Specifically the Skin Tone editor in Capture One is the single most powerful tool I've seen. There are some excellent plug-ins for LR for quick-and-dirty-portrait color adjustment but the Skin Tone editor can apply the changes at the raw level and can apply them to the images as they come in tethered (so that the model/art-director/other-client) only ever sees their portrait with the skin tones enhanced. It won't save you from retouching zits, but to me it's far harder (prior to Capture One's Skin Tone editor) to maintain pleasing and consistent skin tones throughout a shoot than to do the retouching on the "selects" form the shoot.

Depending on the look you want the negative clarity in Capture One is also a nice option. See my article on negative clarity at captureintegration.com.

Doug Peterson
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DOUG PETERSON (dep@digitaltransitions.com), Digital Transitions
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Doug Peterson
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« Reply #8 on: March 24, 2010, 02:11:36 PM »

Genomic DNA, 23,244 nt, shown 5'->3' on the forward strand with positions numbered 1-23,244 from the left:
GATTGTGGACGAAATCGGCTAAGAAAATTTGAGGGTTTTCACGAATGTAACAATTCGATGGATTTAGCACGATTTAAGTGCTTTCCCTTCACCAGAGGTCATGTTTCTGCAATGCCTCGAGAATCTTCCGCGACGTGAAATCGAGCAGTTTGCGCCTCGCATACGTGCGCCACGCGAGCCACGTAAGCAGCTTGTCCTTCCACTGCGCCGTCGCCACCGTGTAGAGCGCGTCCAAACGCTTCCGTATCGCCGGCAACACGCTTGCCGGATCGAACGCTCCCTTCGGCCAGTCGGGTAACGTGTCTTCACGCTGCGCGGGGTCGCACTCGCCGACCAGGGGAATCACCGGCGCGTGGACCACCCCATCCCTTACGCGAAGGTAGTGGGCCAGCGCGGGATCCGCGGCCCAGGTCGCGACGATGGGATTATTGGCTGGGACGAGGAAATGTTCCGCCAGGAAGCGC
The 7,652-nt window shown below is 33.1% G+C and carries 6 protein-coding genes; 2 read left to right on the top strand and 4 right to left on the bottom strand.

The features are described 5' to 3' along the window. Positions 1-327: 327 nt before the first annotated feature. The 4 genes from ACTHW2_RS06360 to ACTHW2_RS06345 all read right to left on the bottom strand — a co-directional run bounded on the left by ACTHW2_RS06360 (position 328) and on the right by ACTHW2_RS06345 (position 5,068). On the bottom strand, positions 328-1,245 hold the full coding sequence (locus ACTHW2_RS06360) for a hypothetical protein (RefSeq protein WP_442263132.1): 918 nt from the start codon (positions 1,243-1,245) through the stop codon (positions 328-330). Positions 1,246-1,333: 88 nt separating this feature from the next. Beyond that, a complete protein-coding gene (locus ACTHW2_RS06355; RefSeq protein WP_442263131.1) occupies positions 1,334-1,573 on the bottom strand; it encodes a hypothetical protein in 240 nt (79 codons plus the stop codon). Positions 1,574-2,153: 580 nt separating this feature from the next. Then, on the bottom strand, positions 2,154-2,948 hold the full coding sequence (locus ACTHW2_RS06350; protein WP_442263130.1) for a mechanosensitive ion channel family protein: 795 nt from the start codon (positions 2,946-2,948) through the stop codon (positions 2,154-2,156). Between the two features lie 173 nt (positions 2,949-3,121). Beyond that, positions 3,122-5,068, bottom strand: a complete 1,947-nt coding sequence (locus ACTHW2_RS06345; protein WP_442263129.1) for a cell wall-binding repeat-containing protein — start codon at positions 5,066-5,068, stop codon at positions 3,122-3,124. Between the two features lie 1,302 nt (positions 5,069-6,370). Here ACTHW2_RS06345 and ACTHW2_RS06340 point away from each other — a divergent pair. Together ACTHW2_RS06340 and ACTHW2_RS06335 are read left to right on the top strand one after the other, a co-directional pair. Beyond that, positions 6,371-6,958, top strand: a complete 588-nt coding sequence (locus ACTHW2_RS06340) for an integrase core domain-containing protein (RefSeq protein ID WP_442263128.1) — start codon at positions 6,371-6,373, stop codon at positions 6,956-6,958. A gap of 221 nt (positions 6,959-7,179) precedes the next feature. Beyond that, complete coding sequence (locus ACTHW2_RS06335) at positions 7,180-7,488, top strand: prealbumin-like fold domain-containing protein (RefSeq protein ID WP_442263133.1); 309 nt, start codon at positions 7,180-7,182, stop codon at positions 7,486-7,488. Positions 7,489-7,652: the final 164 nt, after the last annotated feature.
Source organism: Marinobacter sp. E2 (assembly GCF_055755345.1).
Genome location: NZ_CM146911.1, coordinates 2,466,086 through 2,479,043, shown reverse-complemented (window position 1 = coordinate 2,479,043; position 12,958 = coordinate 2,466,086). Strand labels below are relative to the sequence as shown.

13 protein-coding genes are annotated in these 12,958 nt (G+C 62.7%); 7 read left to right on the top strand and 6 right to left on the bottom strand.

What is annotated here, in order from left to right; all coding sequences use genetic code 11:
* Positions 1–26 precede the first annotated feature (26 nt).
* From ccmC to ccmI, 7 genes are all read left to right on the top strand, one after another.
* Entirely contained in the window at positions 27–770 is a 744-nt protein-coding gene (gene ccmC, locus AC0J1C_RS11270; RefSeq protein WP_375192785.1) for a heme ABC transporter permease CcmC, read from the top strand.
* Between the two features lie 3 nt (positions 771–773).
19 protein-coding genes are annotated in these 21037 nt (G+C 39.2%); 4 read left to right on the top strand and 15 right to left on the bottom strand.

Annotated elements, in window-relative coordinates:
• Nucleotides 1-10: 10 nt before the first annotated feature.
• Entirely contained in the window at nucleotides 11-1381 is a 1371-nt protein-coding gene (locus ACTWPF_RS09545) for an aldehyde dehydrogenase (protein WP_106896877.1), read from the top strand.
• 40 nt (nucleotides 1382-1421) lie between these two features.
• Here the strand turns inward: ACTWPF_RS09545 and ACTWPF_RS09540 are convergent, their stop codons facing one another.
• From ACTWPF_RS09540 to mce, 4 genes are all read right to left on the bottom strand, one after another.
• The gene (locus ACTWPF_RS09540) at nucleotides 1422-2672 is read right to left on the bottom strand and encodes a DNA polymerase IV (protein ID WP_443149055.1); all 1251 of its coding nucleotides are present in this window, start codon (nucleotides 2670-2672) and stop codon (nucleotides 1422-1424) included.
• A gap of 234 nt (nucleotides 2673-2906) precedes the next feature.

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Quote from: JonathanBenoit
You will save a lot plus you dont have to buy all your lenses immediately. Lensrentals.com just added a few hasselblad lenses to their inventory along with the option of a 4 day rental at very attractive fees.
To me, its a no brainer. Any Phase system is going to cost you at least twice what the H3DII-31 when you take into consideration lenses.

There is very little amongst good choices that are universally "no brainers". There is almost always a plus and minus.

Hassy H lenses are available, even on short notice, in pretty much any major market (as mentioned). Phase One / Mamiya lenses are becoming far more available than they were in the past, but I'm happy to agree that if you put all the rental houses of the world into a hat and picked one out they are more likely to have Hassy H glass available than Phase one glass. If you're in a true major market you won't have any trouble finding Phase glass in rental but in smaller markets it will be harder than H glass. However, the prices at lensrentals.com may not be the best example to illustrate your particular argument since they rely on advance planning - if you have a day or two you can wait for a lens to be shipped in then you can find lenses for just about any system inexpensively (e.g. here is our list of phase one and mamiya lenses in rental).